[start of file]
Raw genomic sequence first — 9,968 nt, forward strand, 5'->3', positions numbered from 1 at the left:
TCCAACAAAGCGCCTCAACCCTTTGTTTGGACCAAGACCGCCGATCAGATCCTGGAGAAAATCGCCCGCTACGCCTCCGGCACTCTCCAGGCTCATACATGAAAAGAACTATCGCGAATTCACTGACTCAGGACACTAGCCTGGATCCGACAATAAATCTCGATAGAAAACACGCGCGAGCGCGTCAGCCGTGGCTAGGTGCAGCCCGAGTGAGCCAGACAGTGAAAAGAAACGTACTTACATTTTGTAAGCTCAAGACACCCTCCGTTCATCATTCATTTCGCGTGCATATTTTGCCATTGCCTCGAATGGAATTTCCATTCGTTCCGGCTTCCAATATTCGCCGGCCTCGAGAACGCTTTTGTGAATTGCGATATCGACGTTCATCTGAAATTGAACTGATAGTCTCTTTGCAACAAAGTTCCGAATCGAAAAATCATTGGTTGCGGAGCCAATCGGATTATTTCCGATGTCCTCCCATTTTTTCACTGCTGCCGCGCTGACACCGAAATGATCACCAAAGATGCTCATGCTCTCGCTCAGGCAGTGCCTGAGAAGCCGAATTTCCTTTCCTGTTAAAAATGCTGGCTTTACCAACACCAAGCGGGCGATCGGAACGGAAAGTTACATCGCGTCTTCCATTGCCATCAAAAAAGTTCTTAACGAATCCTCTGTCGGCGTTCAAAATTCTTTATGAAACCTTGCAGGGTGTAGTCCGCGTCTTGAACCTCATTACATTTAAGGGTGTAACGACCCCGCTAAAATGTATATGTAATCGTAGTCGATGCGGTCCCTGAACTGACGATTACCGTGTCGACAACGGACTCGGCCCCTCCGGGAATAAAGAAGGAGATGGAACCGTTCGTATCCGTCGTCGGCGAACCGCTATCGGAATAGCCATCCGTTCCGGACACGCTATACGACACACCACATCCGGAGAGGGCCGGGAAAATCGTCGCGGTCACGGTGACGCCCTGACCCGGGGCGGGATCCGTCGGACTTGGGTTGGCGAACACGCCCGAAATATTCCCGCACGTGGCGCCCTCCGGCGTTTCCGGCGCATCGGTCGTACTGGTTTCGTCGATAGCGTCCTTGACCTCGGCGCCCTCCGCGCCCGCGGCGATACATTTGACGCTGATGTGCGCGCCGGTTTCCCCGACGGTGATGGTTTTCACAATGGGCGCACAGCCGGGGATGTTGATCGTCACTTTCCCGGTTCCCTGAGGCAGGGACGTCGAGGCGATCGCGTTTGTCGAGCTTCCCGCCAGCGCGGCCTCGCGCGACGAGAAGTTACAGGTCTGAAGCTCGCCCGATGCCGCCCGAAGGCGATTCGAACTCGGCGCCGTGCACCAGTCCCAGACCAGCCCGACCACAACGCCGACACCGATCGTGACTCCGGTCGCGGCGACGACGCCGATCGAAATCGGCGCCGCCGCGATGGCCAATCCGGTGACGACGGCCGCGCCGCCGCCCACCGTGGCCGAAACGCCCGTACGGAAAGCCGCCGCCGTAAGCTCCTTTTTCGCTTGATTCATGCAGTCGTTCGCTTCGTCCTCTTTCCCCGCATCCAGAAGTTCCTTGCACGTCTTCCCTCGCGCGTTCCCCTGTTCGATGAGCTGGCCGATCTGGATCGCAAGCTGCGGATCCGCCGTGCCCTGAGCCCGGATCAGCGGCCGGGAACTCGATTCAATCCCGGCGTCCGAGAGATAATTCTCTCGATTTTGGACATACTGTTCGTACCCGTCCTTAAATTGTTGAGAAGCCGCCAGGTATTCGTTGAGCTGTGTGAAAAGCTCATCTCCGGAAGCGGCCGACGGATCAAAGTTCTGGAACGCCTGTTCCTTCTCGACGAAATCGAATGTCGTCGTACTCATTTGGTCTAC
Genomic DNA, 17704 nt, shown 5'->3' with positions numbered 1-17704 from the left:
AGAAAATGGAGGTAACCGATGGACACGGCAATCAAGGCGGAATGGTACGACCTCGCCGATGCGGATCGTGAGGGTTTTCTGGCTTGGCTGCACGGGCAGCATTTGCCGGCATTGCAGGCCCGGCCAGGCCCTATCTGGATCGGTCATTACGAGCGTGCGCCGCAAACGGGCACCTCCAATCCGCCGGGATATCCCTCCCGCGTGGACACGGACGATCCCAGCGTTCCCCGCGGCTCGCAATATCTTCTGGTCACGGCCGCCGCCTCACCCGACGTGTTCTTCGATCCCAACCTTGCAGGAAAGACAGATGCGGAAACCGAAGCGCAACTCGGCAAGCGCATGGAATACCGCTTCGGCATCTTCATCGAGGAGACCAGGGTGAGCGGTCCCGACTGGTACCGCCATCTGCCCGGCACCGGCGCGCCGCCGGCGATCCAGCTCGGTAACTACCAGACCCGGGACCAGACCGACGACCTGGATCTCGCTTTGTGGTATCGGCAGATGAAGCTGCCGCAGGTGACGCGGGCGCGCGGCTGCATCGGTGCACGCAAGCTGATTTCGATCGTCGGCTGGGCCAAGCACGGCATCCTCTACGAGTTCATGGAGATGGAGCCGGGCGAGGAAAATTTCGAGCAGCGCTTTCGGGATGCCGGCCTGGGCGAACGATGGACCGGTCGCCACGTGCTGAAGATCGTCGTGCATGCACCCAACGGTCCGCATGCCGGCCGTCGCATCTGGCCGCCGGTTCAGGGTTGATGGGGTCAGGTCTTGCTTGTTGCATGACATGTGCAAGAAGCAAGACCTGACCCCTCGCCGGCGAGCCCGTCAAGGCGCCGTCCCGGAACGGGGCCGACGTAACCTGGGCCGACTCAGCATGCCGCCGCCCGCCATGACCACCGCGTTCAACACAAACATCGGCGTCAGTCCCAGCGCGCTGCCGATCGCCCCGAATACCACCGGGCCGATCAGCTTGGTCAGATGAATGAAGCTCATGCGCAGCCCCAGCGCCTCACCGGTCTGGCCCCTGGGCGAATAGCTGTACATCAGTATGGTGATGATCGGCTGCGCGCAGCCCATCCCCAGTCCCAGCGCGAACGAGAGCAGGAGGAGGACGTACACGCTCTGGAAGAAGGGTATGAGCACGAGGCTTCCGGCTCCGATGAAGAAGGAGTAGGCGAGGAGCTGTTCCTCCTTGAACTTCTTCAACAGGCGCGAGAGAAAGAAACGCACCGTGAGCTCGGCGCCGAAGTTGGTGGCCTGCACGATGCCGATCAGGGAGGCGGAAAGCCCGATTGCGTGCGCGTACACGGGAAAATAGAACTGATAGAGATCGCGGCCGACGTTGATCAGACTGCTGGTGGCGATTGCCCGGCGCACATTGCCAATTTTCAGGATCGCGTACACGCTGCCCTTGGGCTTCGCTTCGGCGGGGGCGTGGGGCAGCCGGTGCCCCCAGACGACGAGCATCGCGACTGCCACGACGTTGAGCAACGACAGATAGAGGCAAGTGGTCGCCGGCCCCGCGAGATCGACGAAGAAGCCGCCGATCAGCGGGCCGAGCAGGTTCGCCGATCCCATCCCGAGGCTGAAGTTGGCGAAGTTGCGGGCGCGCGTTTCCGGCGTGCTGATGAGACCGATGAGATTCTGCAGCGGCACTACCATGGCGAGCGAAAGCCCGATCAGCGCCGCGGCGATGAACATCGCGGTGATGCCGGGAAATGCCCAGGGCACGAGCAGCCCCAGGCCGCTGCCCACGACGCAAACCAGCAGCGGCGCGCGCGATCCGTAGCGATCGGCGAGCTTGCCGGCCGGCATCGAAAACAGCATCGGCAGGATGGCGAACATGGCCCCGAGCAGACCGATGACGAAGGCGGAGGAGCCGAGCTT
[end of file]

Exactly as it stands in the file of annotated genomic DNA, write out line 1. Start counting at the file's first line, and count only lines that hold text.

Raw genomic sequence first — 9,968 nt, forward strand, 5'->3', positions numbered from 1 at the left: